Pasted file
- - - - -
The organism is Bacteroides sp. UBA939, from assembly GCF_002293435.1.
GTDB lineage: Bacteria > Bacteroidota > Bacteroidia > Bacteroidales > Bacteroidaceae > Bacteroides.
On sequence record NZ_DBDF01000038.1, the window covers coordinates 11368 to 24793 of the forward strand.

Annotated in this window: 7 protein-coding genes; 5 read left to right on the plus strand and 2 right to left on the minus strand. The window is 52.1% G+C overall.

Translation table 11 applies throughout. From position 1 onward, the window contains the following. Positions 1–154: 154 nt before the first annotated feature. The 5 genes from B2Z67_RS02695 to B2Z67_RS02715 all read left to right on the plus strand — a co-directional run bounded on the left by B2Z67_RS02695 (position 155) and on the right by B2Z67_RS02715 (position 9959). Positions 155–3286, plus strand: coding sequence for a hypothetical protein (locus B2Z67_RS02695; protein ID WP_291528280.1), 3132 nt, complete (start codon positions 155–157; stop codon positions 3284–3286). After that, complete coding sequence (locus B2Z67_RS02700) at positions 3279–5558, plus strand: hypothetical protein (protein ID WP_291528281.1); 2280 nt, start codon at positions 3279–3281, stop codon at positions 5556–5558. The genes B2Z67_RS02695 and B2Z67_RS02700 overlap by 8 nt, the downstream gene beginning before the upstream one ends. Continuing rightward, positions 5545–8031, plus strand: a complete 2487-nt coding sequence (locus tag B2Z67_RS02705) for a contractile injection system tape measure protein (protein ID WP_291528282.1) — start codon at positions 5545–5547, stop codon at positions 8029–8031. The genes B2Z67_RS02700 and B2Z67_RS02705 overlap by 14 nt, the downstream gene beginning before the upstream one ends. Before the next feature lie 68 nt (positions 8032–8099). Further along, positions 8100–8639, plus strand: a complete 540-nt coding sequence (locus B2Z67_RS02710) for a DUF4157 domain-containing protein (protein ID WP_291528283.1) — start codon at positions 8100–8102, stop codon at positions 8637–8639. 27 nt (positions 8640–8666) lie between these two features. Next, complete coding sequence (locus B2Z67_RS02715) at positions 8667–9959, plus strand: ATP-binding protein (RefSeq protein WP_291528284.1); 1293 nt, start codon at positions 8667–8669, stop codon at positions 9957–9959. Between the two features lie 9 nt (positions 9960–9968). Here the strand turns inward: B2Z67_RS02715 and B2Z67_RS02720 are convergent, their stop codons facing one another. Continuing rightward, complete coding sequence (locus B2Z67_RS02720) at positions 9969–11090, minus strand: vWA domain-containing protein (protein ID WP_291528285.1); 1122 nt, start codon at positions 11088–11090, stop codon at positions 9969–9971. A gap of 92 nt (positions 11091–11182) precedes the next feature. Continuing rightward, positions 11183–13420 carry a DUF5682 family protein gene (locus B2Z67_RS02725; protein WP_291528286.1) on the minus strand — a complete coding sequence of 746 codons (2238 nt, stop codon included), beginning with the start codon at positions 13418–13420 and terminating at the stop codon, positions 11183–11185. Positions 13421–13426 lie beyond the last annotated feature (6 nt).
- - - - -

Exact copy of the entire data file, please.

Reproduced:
The organism is Bacteroides sp. UBA939, from assembly GCF_002293435.1.
GTDB lineage: Bacteria > Bacteroidota > Bacteroidia > Bacteroidales > Bacteroidaceae > Bacteroides.
On sequence record NZ_DBDF01000038.1, the window covers coordinates 11368 to 24793 of the forward strand.

Annotated in this window: 7 protein-coding genes; 5 read left to right on the plus strand and 2 right to left on the minus strand. The window is 52.1% G+C overall.

Translation table 11 applies throughout. From position 1 onward, the window contains the following. Positions 1–154: 154 nt before the first annotated feature. The 5 genes from B2Z67_RS02695 to B2Z67_RS02715 all read left to right on the plus strand — a co-directional run bounded on the left by B2Z67_RS02695 (position 155) and on the right by B2Z67_RS02715 (position 9959). Positions 155–3286, plus strand: coding sequence for a hypothetical protein (locus B2Z67_RS02695; protein ID WP_291528280.1), 3132 nt, complete (start codon positions 155–157; stop codon positions 3284–3286). After that, complete coding sequence (locus B2Z67_RS02700) at positions 3279–5558, plus strand: hypothetical protein (protein ID WP_291528281.1); 2280 nt, start codon at positions 3279–3281, stop codon at positions 5556–5558. The genes B2Z67_RS02695 and B2Z67_RS02700 overlap by 8 nt, the downstream gene beginning before the upstream one ends. Continuing rightward, positions 5545–8031, plus strand: a complete 2487-nt coding sequence (locus tag B2Z67_RS02705) for a contractile injection system tape measure protein (protein ID WP_291528282.1) — start codon at positions 5545–5547, stop codon at positions 8029–8031. The genes B2Z67_RS02700 and B2Z67_RS02705 overlap by 14 nt, the downstream gene beginning before the upstream one ends. Before the next feature lie 68 nt (positions 8032–8099). Further along, positions 8100–8639, plus strand: a complete 540-nt coding sequence (locus B2Z67_RS02710) for a DUF4157 domain-containing protein (protein ID WP_291528283.1) — start codon at positions 8100–8102, stop codon at positions 8637–8639. 27 nt (positions 8640–8666) lie between these two features. Next, complete coding sequence (locus B2Z67_RS02715) at positions 8667–9959, plus strand: ATP-binding protein (RefSeq protein WP_291528284.1); 1293 nt, start codon at positions 8667–8669, stop codon at positions 9957–9959. Between the two features lie 9 nt (positions 9960–9968). Here the strand turns inward: B2Z67_RS02715 and B2Z67_RS02720 are convergent, their stop codons facing one another. Continuing rightward, complete coding sequence (locus B2Z67_RS02720) at positions 9969–11090, minus strand: vWA domain-containing protein (protein ID WP_291528285.1); 1122 nt, start codon at positions 11088–11090, stop codon at positions 9969–9971. A gap of 92 nt (positions 11091–11182) precedes the next feature. Continuing rightward, positions 11183–13420 carry a DUF5682 family protein gene (locus B2Z67_RS02725; protein WP_291528286.1) on the minus strand — a complete coding sequence of 746 codons (2238 nt, stop codon included), beginning with the start codon at positions 13418–13420 and terminating at the stop codon, positions 11183–11185. Positions 13421–13426 lie beyond the last annotated feature (6 nt).